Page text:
Are you looking for some french knitting instructions? This is a great craft/knitting activity that you can do with the kids. It is reasonably quick and easy to do and will keep them amused for quite a while. One of my grand-daughters started some french knitting months ago and keeps going back to do a little more each time she comes to visit.
French knitting is basically knitting a narrow tube or cord usually on 4 stitches. You can use the cord to decorate other knitted items, to create headbands or make animals shapes, or you could coil your french knitting into a mat.
First you are going to need to get your hands on a French Knitting tool, this is important as you will not be able to do your french knitting without one. Basically these tools are a tube (usually made out of wood or plastic) with a hole running down the centre - this is where your knitting sits as you add rows. At the top of the tool there is a row of nails or small pegs around the hole in the centre - usually four but there may be more on your tool.
These nails or pegs hold the stitches for your knitting. Usually you will find french knitting instructions and some suggestions for how to use your french knitting on the back of the pack the tool comes in.
Your tool should come with a small needle or hook that is used to create new stitches, and of course you will need some wool or yarn to work with.
Insert the tail of your wool into the hole in your tool (from the top to the bottom) leaving a reasonable length at the bottom of the tool.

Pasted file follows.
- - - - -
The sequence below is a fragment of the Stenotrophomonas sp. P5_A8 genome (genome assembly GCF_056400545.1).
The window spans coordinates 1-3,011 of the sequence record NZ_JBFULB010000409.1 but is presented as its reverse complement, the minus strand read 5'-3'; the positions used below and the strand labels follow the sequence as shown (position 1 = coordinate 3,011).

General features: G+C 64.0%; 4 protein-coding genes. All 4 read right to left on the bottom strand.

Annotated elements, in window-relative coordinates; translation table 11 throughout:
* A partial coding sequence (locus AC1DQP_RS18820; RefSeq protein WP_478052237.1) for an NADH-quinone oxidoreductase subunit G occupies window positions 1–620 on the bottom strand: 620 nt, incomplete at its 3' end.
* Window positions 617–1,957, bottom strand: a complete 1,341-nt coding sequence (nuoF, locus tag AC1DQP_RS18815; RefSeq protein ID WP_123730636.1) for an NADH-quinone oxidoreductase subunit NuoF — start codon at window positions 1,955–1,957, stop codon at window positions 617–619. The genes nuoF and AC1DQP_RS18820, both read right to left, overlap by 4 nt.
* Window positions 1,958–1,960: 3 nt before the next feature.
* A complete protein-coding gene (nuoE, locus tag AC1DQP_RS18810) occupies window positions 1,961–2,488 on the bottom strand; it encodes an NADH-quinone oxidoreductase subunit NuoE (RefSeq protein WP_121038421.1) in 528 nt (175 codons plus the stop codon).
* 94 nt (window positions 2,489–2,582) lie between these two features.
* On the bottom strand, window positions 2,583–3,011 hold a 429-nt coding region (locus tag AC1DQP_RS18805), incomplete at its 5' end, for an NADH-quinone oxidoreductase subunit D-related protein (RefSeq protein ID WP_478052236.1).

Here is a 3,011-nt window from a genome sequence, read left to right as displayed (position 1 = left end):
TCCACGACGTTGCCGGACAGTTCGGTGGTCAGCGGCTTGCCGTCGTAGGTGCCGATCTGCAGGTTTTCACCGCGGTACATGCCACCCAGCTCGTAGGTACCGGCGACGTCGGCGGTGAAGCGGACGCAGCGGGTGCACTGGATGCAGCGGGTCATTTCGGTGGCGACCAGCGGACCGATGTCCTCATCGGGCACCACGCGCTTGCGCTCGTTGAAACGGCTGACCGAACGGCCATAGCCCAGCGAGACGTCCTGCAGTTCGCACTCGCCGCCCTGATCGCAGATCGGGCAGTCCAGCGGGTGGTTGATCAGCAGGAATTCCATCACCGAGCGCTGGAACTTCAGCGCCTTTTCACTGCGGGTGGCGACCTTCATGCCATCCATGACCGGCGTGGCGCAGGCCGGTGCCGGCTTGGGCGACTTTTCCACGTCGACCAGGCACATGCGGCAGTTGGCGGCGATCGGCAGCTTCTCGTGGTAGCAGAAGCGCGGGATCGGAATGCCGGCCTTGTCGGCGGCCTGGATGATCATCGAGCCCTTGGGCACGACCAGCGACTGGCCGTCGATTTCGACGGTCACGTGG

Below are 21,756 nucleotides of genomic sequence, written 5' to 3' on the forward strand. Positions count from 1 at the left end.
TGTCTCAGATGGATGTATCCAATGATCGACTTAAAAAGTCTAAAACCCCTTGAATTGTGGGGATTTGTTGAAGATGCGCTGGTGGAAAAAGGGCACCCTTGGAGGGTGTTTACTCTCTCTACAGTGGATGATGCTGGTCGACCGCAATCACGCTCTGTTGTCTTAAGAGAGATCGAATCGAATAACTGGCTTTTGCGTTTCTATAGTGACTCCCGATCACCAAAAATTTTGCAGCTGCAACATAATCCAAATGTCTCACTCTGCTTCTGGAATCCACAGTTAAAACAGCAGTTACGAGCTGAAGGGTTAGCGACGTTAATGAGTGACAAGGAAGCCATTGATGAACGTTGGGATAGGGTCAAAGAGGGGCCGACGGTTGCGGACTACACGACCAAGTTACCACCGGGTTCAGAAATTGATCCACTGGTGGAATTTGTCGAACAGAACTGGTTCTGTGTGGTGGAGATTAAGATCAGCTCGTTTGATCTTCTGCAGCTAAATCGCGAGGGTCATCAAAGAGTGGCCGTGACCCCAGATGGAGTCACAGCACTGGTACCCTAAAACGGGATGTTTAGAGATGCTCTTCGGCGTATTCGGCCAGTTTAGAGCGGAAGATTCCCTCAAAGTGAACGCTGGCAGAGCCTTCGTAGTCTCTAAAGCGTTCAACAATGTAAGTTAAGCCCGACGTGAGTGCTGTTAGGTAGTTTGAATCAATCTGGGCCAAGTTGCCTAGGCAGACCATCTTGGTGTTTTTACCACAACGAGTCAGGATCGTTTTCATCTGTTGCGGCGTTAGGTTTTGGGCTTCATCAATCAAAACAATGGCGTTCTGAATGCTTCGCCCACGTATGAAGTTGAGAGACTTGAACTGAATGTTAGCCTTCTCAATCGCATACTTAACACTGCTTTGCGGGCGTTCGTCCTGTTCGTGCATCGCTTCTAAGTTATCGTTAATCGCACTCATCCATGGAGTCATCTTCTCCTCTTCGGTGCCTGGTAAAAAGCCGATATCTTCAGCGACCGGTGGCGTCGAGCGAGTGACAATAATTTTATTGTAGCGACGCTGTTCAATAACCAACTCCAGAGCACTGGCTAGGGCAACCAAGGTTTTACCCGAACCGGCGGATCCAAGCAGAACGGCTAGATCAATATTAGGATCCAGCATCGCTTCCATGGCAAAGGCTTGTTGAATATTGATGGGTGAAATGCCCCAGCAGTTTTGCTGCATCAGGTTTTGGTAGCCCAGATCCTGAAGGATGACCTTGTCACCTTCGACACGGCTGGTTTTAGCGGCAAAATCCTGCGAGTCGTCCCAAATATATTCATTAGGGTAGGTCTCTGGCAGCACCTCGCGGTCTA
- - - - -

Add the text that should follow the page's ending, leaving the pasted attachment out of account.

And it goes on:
To 'cast on' wrap your wool around each peg as shown in the image.
Take the tail attached to the ball of wool and wind it around the outside of the pegs above the loops you made in the previous step and hold it to the side fairly tightly with one of the fingers on your left hand.
Use the tool to lift the stitch up and over the wool, lefting it fall to the back of the peg to form a new stitch. Give the tail at the bottom of the tool a gentle tug so that the new stitch sits neatly on the peg.
Now repeat this step for all of the other pegs on your tool and just keep going until your french knitted cord is the length you want it to be! Then you cut the wool and use a knitters sewing needle to thread the tail through all four stitches and pull tight.
Of course, these days, you don't have to do it all by hand if you can source a french knitting machine. Here in Australia, you can buy them from Spotlight or you might see an advert for one on Facebook. With these gadgets, all you need to do is thread them correctly and then wind the handle. Winding the handle causes the needles (rather than pegs) to move up and down as the yarn winds around the top forming the stitches as it goes.
It is fast but not as much fun (at least I don't think it is anyway...)
If it is the end product rather than the process that interests you, knitting cords on a circular needle (or a solitary double pointed needle) is faster than french knitting and produces a very similar result.
Basically to knit a cord you cast on 4 stitches and knit a row. Then you slide your knitting to the other end of the needle, pull your tail around the back of the work to knit the first stitch again. So you are knitting in a circle rather than back and forwards as you do when you are knitting flat.
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